Skip to content
Sunday 16 December 2018 Van en voor eigenaars en liefhebbers van de Alfa 155. Opgericht 4 juni 2009.contact

Rust

juni 4, 2009 by Rudolph

United Kingdom  België / Belgique  Danmark  Deutschland  España  France  Ελλάδα  Ireland  Italia  日本  Nederland  Norge  Österreich  Portugal  Schweiz / Suisse / Svizzera  Suomi  Sverige

Overview of places where you might find rust on your Alfa 155.

The structure of this menu item is in line with the structure and numbering of FIAT ePER, The Spare Parts Catalogue.

Please post a message on the forum of "Alfa 155 Club", should you have any questions.

What is rust?

Rust is scientifically called oxidation, which occurs when oxygen comes in long-term contact with certain metals. Over time, the oxygen combines with the metal at an atomic level, forming a new compound called an oxide and weakening the bonds of the metal itself. If the base metal is iron or steel, the resulting rust is properly called iron oxide. Rusted aluminum would be called aluminum oxide, copper forms copper oxide and so on.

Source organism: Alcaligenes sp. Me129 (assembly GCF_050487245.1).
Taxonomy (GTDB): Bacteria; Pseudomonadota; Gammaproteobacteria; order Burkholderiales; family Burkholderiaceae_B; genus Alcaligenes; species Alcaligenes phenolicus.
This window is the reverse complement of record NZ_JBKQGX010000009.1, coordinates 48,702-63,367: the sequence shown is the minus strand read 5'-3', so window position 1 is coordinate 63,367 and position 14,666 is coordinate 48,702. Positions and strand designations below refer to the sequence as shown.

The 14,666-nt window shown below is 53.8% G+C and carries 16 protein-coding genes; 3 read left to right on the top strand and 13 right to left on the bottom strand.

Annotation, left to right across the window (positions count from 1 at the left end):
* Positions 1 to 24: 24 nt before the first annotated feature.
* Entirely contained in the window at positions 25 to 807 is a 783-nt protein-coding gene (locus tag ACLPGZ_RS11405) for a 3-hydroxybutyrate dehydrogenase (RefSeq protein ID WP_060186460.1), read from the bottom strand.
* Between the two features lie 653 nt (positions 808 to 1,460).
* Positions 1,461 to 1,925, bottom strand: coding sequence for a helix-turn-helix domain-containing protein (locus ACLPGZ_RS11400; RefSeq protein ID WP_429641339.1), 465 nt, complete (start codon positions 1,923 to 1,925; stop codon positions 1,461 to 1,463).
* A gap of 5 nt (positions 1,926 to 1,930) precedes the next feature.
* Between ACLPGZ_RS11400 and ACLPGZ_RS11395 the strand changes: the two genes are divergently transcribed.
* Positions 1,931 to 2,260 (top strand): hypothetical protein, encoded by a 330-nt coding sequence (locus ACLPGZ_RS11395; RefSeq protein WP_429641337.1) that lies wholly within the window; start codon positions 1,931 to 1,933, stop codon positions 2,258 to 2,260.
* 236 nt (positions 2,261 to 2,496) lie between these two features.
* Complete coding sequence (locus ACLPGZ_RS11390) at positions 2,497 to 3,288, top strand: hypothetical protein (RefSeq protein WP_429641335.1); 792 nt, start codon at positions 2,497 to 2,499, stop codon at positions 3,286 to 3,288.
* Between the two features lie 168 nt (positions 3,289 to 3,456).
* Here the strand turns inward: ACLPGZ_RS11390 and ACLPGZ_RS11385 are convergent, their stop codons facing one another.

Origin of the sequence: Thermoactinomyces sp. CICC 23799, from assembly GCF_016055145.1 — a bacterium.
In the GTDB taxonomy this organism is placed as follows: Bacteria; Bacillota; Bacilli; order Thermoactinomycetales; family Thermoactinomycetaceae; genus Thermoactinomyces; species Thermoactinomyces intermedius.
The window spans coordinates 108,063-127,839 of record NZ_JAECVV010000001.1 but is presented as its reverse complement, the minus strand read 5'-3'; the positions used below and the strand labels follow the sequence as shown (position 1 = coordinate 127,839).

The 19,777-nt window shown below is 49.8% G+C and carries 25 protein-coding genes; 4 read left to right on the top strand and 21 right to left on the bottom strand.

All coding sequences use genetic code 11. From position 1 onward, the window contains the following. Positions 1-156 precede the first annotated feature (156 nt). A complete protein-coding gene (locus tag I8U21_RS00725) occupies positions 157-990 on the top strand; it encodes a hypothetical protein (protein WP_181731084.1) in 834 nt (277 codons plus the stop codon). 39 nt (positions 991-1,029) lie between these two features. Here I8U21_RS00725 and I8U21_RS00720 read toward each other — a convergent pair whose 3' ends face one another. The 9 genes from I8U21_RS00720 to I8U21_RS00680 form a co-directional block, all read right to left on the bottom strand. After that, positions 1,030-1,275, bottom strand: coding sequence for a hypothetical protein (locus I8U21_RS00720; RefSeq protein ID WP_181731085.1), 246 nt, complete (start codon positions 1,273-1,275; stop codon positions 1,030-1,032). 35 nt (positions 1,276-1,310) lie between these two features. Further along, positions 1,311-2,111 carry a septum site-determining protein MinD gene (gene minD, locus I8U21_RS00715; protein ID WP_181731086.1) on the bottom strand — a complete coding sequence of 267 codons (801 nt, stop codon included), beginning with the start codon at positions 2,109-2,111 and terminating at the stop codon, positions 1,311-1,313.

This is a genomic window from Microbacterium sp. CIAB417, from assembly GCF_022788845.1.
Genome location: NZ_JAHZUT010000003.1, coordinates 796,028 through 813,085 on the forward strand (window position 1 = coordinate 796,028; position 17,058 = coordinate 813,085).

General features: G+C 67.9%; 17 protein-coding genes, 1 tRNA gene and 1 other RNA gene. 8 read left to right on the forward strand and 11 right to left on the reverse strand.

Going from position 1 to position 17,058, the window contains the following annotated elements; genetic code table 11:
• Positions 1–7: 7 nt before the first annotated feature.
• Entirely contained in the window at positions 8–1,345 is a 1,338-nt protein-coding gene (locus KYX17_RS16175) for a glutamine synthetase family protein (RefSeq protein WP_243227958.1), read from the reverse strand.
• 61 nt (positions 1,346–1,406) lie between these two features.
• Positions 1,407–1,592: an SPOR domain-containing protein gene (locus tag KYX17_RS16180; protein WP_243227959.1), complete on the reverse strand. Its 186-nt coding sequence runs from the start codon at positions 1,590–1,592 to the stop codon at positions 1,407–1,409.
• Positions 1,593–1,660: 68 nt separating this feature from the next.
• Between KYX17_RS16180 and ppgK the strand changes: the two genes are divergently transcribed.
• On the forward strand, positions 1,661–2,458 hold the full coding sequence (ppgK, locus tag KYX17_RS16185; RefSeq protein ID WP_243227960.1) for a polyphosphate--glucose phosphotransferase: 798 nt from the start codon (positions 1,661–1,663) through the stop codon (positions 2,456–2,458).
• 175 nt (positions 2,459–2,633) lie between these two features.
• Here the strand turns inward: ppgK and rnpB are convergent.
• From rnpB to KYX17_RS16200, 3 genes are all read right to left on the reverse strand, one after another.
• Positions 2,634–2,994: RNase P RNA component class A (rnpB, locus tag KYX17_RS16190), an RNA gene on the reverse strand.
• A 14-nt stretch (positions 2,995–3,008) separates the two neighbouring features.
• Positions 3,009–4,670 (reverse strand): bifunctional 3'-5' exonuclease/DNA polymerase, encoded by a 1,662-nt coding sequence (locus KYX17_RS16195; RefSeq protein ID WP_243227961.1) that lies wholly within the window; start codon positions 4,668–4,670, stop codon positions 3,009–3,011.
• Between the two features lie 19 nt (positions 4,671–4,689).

The main catalyst for the rusting process is dihydrogen oxide, but we know it better as water. Iron or steel structures may appear solid, but water molecules can easily penetrate the microscopic pits and cracks in any exposed metal. The hydrogen atoms present in water can combine with other elements to form acids, which will eventually cause more metal to be exposed. If sodium is present, as is the case with saltwater, corrosion will likely occur more quickly. Meanwhile, the oxygen atoms combine with metallic atoms to form the destructive oxide compound. As the atoms combine they weaken the metal, making the structure brittle and crumbly.

Some pieces of iron or steel are thick enough to maintain their integrity even if rust forms on the surface. Others are protected by water-resistant paints or other chemical barriers such as oil. The thinner the metal, the better chance rusting will occur. Water alone does not cause steel to rust, but the acidic reaction allows oxygen to attack vulnerable exposed metal. Placing a steel wool pad in water and exposing it to air will cause almost-immediate rusting. The air around the pad will actually feel several degrees warmer. Eventually the individual iron bonds will be destroyed from the heat and the entire pad will disintegrate. Rust formation cannot be stopped easily, but metals can be treated to resist the most damaging effects.

(Source: www.wisegeek.com)

©2009-2010 Alfa 155 Club.

AdaptiveThemes